In the mid‐1990s, the first Wireless Local Area Network (WLAN) devices appeared on the market, but they did not get a lot of consumer attention. This changed rapidly 10 years later, when the hardware became affordable and WLAN quickly became the standard technology for connecting computers, smartphones and tablets to the Internet. This chapter takes a closer look at this system, which was standardized by the Institute of Electrical and Electronics Engineers (IEEE) in the 802.11 specification .
The first part of this chapter describes the fundamentals of the technology, which have changed little since the beginning. In the second part, the chapter describes the evolutionary steps that were taken over time to increase transmission speeds. In the final part, security features are described as well as a number of optional functionalities.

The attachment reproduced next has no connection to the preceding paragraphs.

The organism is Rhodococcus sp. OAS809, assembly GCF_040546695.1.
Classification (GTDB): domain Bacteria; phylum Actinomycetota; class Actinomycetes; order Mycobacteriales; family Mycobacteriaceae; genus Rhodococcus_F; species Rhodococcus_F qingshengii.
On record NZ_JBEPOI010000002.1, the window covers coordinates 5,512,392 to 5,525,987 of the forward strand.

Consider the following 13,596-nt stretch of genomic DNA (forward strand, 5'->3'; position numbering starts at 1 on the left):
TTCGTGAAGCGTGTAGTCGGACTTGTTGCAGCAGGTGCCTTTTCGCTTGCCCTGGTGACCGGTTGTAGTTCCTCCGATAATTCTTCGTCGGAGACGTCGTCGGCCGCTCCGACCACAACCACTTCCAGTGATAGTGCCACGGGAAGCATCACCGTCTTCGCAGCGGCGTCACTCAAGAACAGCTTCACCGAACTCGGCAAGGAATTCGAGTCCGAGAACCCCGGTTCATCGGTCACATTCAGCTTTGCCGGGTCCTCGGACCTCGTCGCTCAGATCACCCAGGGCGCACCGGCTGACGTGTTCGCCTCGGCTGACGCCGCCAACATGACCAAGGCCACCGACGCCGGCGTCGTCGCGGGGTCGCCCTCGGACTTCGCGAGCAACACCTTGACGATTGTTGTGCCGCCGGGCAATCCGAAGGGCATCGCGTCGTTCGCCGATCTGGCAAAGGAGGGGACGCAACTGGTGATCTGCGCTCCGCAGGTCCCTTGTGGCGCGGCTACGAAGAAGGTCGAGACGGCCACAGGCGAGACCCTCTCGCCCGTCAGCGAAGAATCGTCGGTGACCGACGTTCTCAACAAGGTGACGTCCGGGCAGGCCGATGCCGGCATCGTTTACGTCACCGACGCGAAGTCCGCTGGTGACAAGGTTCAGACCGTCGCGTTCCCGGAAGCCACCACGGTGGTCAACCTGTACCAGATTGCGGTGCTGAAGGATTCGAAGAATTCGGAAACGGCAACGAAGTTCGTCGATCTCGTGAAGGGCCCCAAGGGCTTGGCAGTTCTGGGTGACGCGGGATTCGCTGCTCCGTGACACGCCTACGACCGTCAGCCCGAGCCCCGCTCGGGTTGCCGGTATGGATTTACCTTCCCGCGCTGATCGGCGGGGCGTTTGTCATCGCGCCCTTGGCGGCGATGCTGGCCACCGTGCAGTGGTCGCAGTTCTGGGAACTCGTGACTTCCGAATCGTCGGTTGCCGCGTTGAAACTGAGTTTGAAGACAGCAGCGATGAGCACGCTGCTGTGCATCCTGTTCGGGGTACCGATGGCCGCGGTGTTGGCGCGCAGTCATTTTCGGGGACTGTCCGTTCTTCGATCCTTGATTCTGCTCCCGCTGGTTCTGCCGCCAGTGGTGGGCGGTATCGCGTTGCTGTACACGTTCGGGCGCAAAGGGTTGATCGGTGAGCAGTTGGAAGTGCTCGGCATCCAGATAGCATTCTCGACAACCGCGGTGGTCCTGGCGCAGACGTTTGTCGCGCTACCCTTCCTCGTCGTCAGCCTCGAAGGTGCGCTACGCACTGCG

6.1 Wireless LAN Overview
Wireless LAN received its name from the fact that it is primarily based on existing LAN standards. These standards were initially created by the IEEE for wired interconnection of computers and can be found in the 802.X standards (e.g. 802.3 ). In general, these standards are known as ‘Ethernet’ standards. The wireless variant, which is generally known as Wireless LAN, is specified in the 802.11 standard. As shown in Figure 6.1, its main application today is to transport Internet Protocol (IP) packets over layer 3 of the ISO model. Layer 2, the data link layer, has been ...